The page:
Body Specific Injury Prevention: Ankle/Foot
The most common injury in sports
Posted December 04, 2008
By Nima Zarrabi
A lateral sprain caused by the inversion of the foot, is the most common injury in youth sports. Referred to by some as a “rolled”, “sprained” or “twisted” ankle, all three terms are considered lateral type sprains. “The term rolled ankle is kind of a wastebasket term we use to describe what is usually called an inversion sprain – it’s when the foot rolls to the outside,” Samuel says. “That is what people also refer to as a twisted ankle. It’s basically a sprain of the most commonly sprained ligament in the entire body called the ATF (anterior talofibular). It’s about two-thirds the size of your pinky.” In sports that require jumping, cutting or even change of direction movement, ankle sprains are prevalent. “The majority of ankle sprains happen when the foot is pointed down towards the ground. For example, any time our feet make contact with the ground, we don’t land on our heels, we land on the balls of our feet, typically referred to as toes, and then that is what rolls over,” Samuel explains.
Generally, ankle sprains are categorized as either Grade 1, Grade 2 or Grade 3 sprains. Grade 1 is the most common and rarely requires a visit to the doctor. This is when the foot rolls to the outside and stretches the fibers of the ligament. “With a Grade 1, you will probably be able to continue with your sport, but later on you will get a little sore,” Samuel says. “You will likely wake up in the morning and it probably hurts about a five on a scale of 1-to-10. With this type of sprain, you can usually return to your sport within two-to-three weeks.” A Grade 2 sprain is a partial tear of the ligament and a Grade 3 is a complete rupture of the ligament.
If a lateral ankle sprain is not recognized, treated and rehabilitated properly, it may end up becoming a recurring injury down the road. Proper care can minimize the length of injury and prevent re-injury.
What should I do if my child sustains an ankle sprain?
During the first 48 to 72 hours after a lateral ankle sprain, the first line of treatment will always be the same regardless of the injury. An acronym parents have likely heard Doctors and Physical Therapists use to explain the treatment is R.I.C.E, which stands for rest, ice, compression and elevation. The Sports Medicine and Performance Center at Children’s Hospital of Philadelphia follows the acronym P.R.I.C.E., which is similar with the exception of the letter P, representing the word “Protect”, referring to the discontinuation of play to protect the ankle from further injury. Icing the injury is the next step and should be done immediately to minimize the swelling. Apply ice to the injured region 6-8 times for 20 minutes on and 40 minutes off, throughout the first day. In between ice applications, an elastic wrap or ace bandage should be registered to the injured ankle to keep it compressed. The ankle should also be kept elevated above the level of the heart as much as possible, especially while sleeping. The final component in the early stages is rest. Avoid excessive activity and bearing weight on the ankle.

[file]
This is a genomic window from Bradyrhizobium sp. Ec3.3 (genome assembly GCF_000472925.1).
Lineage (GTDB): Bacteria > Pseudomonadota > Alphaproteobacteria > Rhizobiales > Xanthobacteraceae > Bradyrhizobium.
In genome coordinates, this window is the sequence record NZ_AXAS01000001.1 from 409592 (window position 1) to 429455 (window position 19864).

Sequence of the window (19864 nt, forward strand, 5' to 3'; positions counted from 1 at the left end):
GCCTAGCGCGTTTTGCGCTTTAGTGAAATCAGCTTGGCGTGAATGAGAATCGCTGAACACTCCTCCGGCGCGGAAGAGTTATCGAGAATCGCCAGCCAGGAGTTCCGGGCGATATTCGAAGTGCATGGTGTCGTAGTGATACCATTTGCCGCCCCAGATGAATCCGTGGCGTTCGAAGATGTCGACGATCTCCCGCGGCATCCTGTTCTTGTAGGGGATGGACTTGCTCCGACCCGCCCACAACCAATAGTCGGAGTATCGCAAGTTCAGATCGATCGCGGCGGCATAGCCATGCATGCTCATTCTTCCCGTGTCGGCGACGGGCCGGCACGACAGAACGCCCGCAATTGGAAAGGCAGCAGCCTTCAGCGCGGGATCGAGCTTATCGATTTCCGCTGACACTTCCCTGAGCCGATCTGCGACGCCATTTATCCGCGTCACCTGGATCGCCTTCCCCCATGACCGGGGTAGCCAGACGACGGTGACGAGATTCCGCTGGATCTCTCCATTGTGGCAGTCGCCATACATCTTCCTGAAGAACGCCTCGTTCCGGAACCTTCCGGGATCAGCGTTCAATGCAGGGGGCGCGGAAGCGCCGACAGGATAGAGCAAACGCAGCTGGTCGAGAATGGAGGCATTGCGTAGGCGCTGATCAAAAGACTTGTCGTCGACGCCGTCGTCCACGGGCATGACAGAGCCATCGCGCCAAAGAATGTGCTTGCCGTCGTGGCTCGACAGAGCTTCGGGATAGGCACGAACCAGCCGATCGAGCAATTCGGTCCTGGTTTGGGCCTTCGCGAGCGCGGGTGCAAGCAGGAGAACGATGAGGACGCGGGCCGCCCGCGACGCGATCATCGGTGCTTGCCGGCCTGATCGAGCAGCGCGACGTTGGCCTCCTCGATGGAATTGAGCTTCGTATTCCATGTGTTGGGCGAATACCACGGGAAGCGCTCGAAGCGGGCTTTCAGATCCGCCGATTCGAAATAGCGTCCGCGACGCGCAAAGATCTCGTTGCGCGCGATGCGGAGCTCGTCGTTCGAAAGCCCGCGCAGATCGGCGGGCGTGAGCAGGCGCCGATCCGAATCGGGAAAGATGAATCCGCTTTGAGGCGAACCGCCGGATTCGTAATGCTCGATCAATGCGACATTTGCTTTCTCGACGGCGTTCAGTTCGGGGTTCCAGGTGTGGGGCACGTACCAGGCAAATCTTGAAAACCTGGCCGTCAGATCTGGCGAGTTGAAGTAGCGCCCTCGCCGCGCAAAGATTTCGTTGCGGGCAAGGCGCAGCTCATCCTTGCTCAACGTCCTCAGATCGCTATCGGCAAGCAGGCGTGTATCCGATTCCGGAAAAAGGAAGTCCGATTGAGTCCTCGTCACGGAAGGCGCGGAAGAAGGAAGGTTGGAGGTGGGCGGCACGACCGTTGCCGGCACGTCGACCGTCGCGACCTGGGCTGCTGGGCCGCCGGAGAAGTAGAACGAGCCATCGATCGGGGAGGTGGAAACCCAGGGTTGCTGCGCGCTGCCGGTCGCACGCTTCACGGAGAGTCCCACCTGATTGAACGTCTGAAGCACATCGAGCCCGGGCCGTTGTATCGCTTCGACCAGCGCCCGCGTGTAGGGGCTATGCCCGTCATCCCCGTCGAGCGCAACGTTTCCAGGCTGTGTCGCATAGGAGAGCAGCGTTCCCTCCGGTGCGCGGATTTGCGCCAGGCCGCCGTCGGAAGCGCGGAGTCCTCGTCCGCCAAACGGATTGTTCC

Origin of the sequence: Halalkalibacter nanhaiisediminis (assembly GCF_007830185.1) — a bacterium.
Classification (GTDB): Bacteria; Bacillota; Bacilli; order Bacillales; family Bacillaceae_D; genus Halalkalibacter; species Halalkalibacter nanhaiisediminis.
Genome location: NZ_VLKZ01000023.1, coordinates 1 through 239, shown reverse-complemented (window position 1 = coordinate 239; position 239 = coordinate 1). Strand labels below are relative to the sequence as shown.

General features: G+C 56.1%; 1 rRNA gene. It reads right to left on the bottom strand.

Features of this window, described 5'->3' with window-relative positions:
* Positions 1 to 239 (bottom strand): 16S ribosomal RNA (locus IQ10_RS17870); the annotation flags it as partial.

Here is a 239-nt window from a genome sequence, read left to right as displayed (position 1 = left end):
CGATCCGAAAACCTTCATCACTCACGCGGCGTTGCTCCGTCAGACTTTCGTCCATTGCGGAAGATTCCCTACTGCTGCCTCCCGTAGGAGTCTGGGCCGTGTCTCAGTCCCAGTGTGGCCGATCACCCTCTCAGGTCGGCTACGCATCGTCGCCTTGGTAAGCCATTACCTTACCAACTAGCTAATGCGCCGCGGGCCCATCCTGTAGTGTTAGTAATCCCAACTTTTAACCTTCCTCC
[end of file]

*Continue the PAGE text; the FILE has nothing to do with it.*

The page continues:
If you have any doubt about the severity of your child’s ankle sprain, YFM recommends seeing a physician immediately for a through examination. Samuel suggests visiting with a certified Physical Therapist to implement balance exercises during the rehabilitation process. “The key is getting on one leg,” he explains. “Balance training can help prevent the ankle from rolling over and going too far again.” Examples include, having your child stand on one foot while attempting to reach for something that is not within their grasp.
“Kids love catching things so another exercise to try is having them stand on one leg while trying to catch a basketball, football or volleyball.”
With a Grade 1 sprain, chances are your kid is going to be just fine, but one or two therapy appointments to get some direction regarding recovery may go a long way in preventing future injures to the ankle.
Return to the field
The return to competition from an ankle sprain should be carefully evaluated by parents. There should be a level of criteria established before contemplating such a decision. “Be sure your child can run without pain or a limp,” Samuel says. “Can they jump up and down on one foot without pain or a limp? Do they have full range of motion in a non weight-bearing position? These are some of the things to consider.” Remember, should you have any doubts at all about your child’s injury, opt for rest. Many kids love to play sports and the thought of missing one game can be unthinkable to them. It is a thought process Samuel often hears from his adolescent patients. “Kids tend to think that their next game is make-or-break, and that is usually because they are not mature enough to realize there is no such thing at their age,” he says. “They build it up in their mind that way, but it’s not reality.”
Parents can help a child keep their injury in perspective by explaining the importance of recovery time and how proper care will benefit them in the future.
Help them realize that missing a few practices or a big game is not the end of the world. It may be difficult for them to grasp initially, but hopefully they will soon realize that countless practices and games await them in the future.